The Five B’s for Thriving at Work
Do you know how to create the conditions for you, and the people you lead, to thrive at work? In a world of work that’s ever-changing, some things remain the same. This post is about some of those things.
I want to give you a simple, practical tool to help you create the conditions for engagement and sustained good work. I created this tool in 2020 after I came across some useful research, conveniently grounded in neuroscience. I’ve been using this tool ever since in my leadership programmes, workshops and webinars. People find it a useful way to reflect on, and to get into conversation about, what it takes to be at your best at work.
When we get our core needs met, we’re more likely to be at our best. (This idea is nothing new: Maslow nailed it with his hierarchy of needs, and he was building on centuries of insight).
In social settings like work, we all have some fundamental psychological needs. These are:
- Belonging: the need to matter to others.
- Bringing: the need to bring your skills and talents to work that matters
- Becoming: the need to learn and grow
We want to be able to create the conditions where we can say ‘yes’ to these questions:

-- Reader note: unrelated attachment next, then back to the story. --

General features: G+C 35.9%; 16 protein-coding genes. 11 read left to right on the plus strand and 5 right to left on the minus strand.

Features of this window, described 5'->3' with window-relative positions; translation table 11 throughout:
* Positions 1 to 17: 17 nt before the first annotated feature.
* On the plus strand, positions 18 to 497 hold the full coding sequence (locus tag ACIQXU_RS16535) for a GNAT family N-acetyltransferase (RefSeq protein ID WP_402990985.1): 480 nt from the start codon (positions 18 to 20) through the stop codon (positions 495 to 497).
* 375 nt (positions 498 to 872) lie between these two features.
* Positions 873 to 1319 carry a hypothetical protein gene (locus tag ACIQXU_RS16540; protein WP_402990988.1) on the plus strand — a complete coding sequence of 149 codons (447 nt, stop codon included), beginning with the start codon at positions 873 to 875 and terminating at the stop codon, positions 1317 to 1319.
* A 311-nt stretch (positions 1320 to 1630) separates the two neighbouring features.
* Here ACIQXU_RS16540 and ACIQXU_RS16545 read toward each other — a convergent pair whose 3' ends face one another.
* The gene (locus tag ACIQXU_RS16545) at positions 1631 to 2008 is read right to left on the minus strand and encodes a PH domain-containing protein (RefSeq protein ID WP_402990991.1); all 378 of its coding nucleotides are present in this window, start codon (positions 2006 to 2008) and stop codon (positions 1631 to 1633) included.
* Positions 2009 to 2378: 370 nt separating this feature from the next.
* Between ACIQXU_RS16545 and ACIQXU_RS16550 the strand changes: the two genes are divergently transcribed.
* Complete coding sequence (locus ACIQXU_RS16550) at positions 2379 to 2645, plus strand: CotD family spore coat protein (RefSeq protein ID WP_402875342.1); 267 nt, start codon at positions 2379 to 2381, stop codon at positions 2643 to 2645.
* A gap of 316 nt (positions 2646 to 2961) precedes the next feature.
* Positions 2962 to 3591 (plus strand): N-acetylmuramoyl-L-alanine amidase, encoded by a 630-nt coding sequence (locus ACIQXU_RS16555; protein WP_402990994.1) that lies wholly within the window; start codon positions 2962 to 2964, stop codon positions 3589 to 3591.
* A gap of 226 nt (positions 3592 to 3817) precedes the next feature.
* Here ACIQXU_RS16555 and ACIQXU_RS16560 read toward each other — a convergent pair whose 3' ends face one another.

- Do you feel like you matter here?
- Do you have the opportunity to apply your talents to meaningful work here?
- Do you feel like you’re learning and growing here?
But wait! There’s another ‘B’: Baseline. To consistently be at our best, we all have to get some core personal and organisational elements sorted. Things like quality sleep, exercise and a good diet. And at work, we need the tools and environment to be able do the job.
Putting it all together, it looks like this:
By paying deliberate attention to these four B’s, you get a fifth B: Being. That’s short for wellbeing, which is the state we want to be in. In other words: thriving.
For a team or organisational lens, you can swap out the ‘I’ and ‘I’m’ for ‘We’ and ‘We’re’.
Here’s a snapshot of the tool:
It’s a self-assessment that helps to identify where you’re good, and where things might need shoring up. It invites you to rate each element, and then identify how you might strengthen each one, both for you, and for others.
You can download the tool here.
How might you use this? Here are four stater ideas:
- For your own reflective practice
- In your one-ones
- In mentoring conversations
- As a team health check
Bonus: since you’ve read this far, you might like to check out my six minute video walkthrough of the model. I suspect It’ll bring it to life just that bit more for you.
I hope you find this useful. I’d love to hear how you use it and what difference it makes. Drop me a line sometime.
P.S. If you’re an eagle-eyed long time subscriber to my newsletter, you might have noticed that I first published a version of this idea in 2020. I’ve since added the ‘Baseline’ element to the model. You can read the original post right here.
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